Article Image
Arbitration & Foreclosure: Can It Stop Foreclosure?

Monday, December, 3, 2012


Although foreclosures are slowing down since those of about five years ago, they are far from over.  Every day families are being forced from their homes, leaving adults and children without a home.   These home owners have been given home loans by banks who knew that they were not qualified to purchase a home.  In their effort to squeeze those on the lower economic scale for all they’re worth, banks had no scruples is granting loans.  The outcome was inevitable.  Today, those people are paying for debt they incurred years earlier by just trying to keep the home that gave them pride.  Legal costs added on top of what they have already lost, can be enormous.

To add insult to injury, so many homes were lost to foreclosures that home prices for all homes have drastically fallen.  Even those who were able to hang on to their homes, are now owning a home that is worth far less than their home’s purchase price.  The past housing market has produced a situation that resulted in a huge gain for them but a loss for everyone else involved, especially families.  From these practices evolved certain government regulations that will aid the consumer, especially the consumer who had been taken advantage of by big lending institutions.  Now it is not as cut and dried to foreclose on homeowners as it was in the beginning of the housing decline.  No longer can lending companies tell the home owner he has to be out of his home in thirty days.  There are legal steps a homeowner can take to remedy his situation.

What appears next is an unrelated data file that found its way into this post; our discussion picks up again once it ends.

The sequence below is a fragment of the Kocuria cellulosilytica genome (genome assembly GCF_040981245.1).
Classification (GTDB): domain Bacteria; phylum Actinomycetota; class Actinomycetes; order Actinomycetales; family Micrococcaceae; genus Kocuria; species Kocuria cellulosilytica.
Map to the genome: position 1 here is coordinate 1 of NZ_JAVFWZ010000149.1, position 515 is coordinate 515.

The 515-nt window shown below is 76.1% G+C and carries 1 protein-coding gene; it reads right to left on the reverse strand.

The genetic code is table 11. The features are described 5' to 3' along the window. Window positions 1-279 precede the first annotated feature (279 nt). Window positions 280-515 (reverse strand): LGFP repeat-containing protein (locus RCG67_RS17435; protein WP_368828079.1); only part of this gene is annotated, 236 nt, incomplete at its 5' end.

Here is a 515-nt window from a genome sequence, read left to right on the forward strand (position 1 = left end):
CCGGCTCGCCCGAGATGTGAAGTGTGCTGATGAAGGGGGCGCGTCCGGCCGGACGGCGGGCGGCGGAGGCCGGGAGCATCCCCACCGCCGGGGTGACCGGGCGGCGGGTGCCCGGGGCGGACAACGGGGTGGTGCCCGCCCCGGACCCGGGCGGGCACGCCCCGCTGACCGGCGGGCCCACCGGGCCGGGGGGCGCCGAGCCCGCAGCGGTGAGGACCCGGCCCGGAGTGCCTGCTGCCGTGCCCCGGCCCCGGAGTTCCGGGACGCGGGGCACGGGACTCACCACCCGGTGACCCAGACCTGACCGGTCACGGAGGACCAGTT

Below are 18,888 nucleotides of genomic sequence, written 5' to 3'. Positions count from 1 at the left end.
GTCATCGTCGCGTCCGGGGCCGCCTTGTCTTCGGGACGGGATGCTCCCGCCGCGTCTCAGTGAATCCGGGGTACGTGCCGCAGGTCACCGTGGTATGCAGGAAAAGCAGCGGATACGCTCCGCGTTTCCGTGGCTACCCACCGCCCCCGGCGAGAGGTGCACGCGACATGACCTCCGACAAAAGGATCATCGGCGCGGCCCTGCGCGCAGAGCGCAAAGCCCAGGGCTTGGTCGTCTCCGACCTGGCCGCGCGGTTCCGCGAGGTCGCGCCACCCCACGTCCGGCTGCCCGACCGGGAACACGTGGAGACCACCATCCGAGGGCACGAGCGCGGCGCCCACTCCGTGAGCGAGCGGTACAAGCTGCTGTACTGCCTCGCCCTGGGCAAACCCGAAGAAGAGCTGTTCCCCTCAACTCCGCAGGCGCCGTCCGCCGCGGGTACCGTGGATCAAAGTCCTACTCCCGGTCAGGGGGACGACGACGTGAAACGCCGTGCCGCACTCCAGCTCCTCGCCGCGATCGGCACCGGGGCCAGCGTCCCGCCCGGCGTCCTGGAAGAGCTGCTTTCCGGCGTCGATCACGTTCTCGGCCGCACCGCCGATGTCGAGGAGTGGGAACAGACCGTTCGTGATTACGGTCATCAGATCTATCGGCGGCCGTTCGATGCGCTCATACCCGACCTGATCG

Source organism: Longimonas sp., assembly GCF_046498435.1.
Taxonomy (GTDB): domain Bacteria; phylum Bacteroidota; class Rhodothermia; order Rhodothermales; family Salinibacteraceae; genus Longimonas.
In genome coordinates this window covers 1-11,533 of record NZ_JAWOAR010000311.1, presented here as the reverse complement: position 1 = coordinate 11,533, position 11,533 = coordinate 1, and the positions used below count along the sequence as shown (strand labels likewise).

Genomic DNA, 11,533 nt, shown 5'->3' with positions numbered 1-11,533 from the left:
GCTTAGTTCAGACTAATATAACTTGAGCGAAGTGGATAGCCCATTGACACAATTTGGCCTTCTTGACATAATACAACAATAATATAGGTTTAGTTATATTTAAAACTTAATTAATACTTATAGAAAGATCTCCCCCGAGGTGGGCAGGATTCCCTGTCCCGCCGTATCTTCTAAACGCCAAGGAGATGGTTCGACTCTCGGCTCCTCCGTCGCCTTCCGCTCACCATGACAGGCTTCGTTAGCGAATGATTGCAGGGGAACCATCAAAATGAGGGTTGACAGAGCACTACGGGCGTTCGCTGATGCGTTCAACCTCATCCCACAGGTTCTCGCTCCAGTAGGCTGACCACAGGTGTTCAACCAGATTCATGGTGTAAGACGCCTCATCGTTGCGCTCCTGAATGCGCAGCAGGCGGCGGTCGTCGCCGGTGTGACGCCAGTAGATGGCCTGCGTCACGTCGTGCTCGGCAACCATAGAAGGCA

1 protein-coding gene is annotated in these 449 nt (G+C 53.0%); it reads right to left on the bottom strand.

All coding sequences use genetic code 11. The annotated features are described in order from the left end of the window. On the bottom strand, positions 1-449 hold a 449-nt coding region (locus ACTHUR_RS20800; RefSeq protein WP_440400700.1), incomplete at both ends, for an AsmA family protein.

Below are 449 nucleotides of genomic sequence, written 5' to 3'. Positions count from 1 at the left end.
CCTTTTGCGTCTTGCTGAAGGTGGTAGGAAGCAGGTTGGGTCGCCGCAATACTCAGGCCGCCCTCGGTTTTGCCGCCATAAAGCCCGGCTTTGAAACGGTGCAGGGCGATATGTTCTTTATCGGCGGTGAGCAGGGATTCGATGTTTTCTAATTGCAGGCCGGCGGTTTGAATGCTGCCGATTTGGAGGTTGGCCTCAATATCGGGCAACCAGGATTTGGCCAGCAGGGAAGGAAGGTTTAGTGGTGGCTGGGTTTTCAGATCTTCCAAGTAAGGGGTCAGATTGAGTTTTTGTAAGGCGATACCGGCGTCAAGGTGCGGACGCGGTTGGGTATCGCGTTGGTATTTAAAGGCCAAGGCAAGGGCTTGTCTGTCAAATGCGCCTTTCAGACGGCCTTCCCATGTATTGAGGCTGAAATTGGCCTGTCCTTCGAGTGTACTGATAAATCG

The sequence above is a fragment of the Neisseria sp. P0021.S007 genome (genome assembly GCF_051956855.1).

States may differ in their specific laws regarding foreclosure, but all of the states do have some policies in place that provides the homeowner with some recourse.  Arbitration is an effective way for a homeowner to present his case to a neutral who has no motive other than doing what is right and fair to both parties.  It gives the homeowner a little time to present his case in the form of how he came to get the mortgage, his income and expenditures.  The arbitrator may be able to get an agreement from the lender to re-evaluate this mortgage and perhaps to refinance.

Arbitration is the best alternative to litigation because it is presided over by someone other than a judge but someone who has extensive legal knowledge and expertise in the field of home ownership and foreclosure.  It is a much more economical way to have serious issues resolved and is as binding by law as the decision a judge may render at the end of litigation.  Privacy is another bonus that is inherent in arbitration and sometimes, personal dignity is the only thing a person has left.